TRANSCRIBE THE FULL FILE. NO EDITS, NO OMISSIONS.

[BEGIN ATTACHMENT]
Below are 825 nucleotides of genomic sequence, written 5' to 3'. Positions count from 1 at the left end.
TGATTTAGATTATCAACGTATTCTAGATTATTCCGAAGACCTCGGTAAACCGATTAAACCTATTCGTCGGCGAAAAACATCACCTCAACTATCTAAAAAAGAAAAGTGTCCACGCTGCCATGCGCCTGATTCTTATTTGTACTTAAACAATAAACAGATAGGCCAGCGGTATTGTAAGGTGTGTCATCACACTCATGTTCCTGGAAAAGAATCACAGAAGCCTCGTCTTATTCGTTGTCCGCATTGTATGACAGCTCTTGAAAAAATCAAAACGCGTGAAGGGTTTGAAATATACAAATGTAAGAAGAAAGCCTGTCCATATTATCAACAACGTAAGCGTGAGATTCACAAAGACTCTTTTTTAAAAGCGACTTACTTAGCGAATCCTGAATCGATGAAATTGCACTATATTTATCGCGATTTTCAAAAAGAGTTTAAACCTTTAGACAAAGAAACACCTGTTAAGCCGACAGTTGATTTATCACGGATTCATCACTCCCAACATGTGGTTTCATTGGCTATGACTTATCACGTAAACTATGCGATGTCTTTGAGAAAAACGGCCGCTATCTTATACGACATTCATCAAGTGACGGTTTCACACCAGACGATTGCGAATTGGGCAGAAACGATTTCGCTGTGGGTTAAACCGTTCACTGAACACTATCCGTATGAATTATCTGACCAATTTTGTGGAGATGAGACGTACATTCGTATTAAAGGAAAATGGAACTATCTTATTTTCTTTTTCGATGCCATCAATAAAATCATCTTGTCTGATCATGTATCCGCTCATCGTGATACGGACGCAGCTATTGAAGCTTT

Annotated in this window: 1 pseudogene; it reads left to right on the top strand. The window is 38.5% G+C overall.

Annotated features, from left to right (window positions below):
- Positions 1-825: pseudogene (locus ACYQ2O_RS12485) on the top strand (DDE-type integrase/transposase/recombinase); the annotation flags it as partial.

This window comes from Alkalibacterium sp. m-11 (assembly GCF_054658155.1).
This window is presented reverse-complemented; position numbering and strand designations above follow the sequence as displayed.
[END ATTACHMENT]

Below are 825 nucleotides of genomic sequence, written 5' to 3'. Positions count from 1 at the left end.
TGATTTAGATTATCAACGTATTCTAGATTATTCCGAAGACCTCGGTAAACCGATTAAACCTATTCGTCGGCGAAAAACATCACCTCAACTATCTAAAAAAGAAAAGTGTCCACGCTGCCATGCGCCTGATTCTTATTTGTACTTAAACAATAAACAGATAGGCCAGCGGTATTGTAAGGTGTGTCATCACACTCATGTTCCTGGAAAAGAATCACAGAAGCCTCGTCTTATTCGTTGTCCGCATTGTATGACAGCTCTTGAAAAAATCAAAACGCGTGAAGGGTTTGAAATATACAAATGTAAGAAGAAAGCCTGTCCATATTATCAACAACGTAAGCGTGAGATTCACAAAGACTCTTTTTTAAAAGCGACTTACTTAGCGAATCCTGAATCGATGAAATTGCACTATATTTATCGCGATTTTCAAAAAGAGTTTAAACCTTTAGACAAAGAAACACCTGTTAAGCCGACAGTTGATTTATCACGGATTCATCACTCCCAACATGTGGTTTCATTGGCTATGACTTATCACGTAAACTATGCGATGTCTTTGAGAAAAACGGCCGCTATCTTATACGACATTCATCAAGTGACGGTTTCACACCAGACGATTGCGAATTGGGCAGAAACGATTTCGCTGTGGGTTAAACCGTTCACTGAACACTATCCGTATGAATTATCTGACCAATTTTGTGGAGATGAGACGTACATTCGTATTAAAGGAAAATGGAACTATCTTATTTTCTTTTTCGATGCCATCAATAAAATCATCTTGTCTGATCATGTATCCGCTCATCGTGATACGGACGCAGCTATTGAAGCTTT

Annotated in this window: 1 pseudogene; it reads left to right on the top strand. The window is 38.5% G+C overall.

Annotated features, from left to right (window positions below):
- Positions 1-825: pseudogene (locus ACYQ2O_RS12485) on the top strand (DDE-type integrase/transposase/recombinase); the annotation flags it as partial.

This window comes from Alkalibacterium sp. m-11 (assembly GCF_054658155.1).
This window is presented reverse-complemented; position numbering and strand designations above follow the sequence as displayed.